Women in Medicine – Millennium Group

Dr. Matilde Montoya Lafragua was the first Mexican woman to graduate as a doctor in our country, becoming a benchmark for medical practice in Mexico. On August 24, 1887, Matilde presented her professional examination at the National School of Medicine, in the presence of then President Porfirio Díaz, to obtain her university degree.

Mexico has only had one woman in charge of the Ministry of Health, Dr. Mercedes Juan López, who held that position from 2012 to 2016. Since then, there has been no other woman in charge of this federal agency. In the US, history was made in 1990 when Dr. Antonia Novello was appointed surgeon general (‘the citizen’s doctor’, her role is to provide Americans with the best available scientific information on how to take care of their health). Since then, only two other women have held this prestigious position.

The leaders of different health institutions must make flexibility, respect and advancement main themes of their culture in general, but especially for women doctors. These approaches are especially necessary for younger female physicians graduating from medical school or residency and starting their families at the same time.

Women make up more than a third of all resident physicians in our country and are the growing majority among medical students. Personally, I have always been in clinical and surgical teams where more than half of the people who participate are women, but my experience is very limited, because I have only been in private hospitals, tertiary public hospitals and institutes. nationals in Mexico City.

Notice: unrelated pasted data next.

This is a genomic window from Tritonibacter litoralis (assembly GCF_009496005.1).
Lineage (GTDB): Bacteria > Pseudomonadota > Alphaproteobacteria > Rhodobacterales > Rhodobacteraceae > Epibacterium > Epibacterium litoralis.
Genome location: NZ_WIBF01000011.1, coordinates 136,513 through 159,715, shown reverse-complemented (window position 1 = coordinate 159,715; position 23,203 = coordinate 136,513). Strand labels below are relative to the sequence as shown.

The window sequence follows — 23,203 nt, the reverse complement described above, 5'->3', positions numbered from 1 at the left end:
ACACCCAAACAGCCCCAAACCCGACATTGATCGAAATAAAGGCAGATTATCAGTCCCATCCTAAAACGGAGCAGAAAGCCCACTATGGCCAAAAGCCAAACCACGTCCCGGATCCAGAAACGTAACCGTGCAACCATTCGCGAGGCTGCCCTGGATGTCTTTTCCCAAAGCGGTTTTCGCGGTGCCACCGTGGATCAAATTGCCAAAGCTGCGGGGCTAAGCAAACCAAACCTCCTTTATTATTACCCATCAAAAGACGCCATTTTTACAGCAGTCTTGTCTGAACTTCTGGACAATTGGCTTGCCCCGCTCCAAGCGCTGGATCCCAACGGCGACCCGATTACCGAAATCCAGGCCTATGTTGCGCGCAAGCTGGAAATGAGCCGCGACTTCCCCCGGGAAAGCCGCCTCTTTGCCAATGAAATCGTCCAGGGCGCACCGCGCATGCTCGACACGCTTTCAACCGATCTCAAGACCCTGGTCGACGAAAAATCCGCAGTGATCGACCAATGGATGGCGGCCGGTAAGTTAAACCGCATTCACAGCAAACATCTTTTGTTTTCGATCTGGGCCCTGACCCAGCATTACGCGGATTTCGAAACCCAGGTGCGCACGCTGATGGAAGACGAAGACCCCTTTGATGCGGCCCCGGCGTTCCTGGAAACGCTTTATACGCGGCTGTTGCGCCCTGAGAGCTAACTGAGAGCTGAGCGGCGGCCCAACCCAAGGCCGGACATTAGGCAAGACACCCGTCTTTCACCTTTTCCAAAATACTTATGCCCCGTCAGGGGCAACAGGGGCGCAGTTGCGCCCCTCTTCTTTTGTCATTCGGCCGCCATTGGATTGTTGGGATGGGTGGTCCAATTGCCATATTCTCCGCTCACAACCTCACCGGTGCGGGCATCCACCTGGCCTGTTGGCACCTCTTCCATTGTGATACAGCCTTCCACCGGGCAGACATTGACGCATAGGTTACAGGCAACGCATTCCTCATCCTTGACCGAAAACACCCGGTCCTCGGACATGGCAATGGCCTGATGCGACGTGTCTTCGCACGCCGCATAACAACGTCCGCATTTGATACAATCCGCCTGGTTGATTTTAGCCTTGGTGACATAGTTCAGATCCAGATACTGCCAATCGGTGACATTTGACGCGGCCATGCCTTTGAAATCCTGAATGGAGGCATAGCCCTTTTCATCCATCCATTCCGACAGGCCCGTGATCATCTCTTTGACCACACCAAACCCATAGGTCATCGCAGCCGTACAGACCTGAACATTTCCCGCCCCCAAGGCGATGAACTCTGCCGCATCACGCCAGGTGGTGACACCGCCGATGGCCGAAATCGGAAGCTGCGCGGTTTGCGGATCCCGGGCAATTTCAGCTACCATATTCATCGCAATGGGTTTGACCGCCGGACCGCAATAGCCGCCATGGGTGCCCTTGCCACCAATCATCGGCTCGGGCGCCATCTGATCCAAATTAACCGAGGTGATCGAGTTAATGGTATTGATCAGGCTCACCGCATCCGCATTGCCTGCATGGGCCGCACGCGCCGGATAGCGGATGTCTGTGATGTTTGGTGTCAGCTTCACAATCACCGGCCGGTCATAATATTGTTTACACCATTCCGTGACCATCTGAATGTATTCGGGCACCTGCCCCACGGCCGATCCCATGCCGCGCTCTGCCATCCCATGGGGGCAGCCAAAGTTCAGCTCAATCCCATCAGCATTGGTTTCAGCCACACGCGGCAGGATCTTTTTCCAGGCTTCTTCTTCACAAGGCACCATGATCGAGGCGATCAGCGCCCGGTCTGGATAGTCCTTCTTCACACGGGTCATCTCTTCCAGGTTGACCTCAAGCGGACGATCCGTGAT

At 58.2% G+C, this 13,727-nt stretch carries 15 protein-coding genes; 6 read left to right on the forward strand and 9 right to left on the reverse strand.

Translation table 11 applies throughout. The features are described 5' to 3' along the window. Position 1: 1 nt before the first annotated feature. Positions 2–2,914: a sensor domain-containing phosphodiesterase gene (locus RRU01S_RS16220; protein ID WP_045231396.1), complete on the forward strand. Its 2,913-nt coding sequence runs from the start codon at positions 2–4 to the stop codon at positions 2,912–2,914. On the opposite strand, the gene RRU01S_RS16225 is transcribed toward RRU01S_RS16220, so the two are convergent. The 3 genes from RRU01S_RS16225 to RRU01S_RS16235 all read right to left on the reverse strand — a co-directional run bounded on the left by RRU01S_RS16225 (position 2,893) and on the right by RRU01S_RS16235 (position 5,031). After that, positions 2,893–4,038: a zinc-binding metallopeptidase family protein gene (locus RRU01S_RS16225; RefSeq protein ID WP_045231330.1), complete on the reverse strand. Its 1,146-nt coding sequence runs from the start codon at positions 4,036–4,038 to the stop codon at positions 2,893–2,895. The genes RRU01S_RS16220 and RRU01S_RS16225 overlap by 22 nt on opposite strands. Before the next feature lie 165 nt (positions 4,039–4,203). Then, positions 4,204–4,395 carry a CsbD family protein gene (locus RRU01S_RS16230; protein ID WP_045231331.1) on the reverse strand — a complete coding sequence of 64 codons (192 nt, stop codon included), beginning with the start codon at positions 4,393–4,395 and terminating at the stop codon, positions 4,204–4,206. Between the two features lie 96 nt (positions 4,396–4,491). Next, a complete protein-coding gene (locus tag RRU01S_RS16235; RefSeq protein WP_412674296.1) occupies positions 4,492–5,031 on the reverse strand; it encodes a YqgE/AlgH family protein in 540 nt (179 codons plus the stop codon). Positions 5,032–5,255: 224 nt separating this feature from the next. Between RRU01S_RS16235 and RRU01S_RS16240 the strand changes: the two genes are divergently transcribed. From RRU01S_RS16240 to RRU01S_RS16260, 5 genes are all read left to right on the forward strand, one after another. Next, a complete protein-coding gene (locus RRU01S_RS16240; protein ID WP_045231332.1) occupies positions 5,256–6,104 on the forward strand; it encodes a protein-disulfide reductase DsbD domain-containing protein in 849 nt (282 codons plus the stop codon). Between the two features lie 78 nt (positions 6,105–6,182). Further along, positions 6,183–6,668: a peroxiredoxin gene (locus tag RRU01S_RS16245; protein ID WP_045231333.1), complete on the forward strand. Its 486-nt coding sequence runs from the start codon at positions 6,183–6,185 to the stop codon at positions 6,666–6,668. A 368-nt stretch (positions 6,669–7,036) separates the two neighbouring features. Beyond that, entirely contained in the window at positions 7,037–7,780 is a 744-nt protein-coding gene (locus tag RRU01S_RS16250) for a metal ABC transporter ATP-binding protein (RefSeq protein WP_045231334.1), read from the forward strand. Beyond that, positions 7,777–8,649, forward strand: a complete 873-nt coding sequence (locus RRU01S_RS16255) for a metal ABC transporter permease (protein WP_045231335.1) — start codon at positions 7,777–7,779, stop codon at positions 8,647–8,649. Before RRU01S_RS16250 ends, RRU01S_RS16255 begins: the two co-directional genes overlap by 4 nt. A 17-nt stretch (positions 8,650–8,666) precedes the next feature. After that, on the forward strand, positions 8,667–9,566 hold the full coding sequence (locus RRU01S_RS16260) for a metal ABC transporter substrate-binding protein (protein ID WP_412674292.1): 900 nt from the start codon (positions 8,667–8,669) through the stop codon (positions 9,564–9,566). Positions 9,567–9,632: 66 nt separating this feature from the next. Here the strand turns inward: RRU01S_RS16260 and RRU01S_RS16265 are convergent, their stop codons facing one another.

On average, physicians spend more time with each patient and then spend more time documenting the case in medical records. Their hard work pays off for patients, some quality metrics for patient outcomes indicate that female doctors perform slightly better. For example, some studies show that older hospitalized patients treated by women have lower mortality and readmission rates.

The lives of female doctors have changes that go beyond medical practice, the differences in the time that academic doctors dedicate to raising children and other extra-professional care responsibilities existed before the pandemic closed schools and day care centers and increase the needs of older adults. Differences in caregiving roles in the workplace have also existed for decades, as evidenced by the lack of women holding medical positions in academic and clinical medicine.

Organizations that want to retain women as healthcare professionals (doctors, nurses, nutritionists, dentists, psychologists, etc.) must provide them with flexibility in terms of hours, job-sharing opportunities, remote work, and parental leave policies.

Other welcome practices include providing resources to expedite access to child care, somehow covering fees for programs like day care, and ensuring that lactation rooms are available.

Through ups and downs and decades of discrimination, women in medicine have persisted and continue to do so despite the pay gap, widespread sexual harassment in the workplace, and conflict between family and work. While equal rights for women in medicine are increasing, there is a need for equal opportunity at all levels of the medical profession.

Victor Andrade Carmona*


* The author is a medical researcher of movement Science Prevents Violencean initiative of the Anahuac Public Health Institute, Anahuac University Mexico

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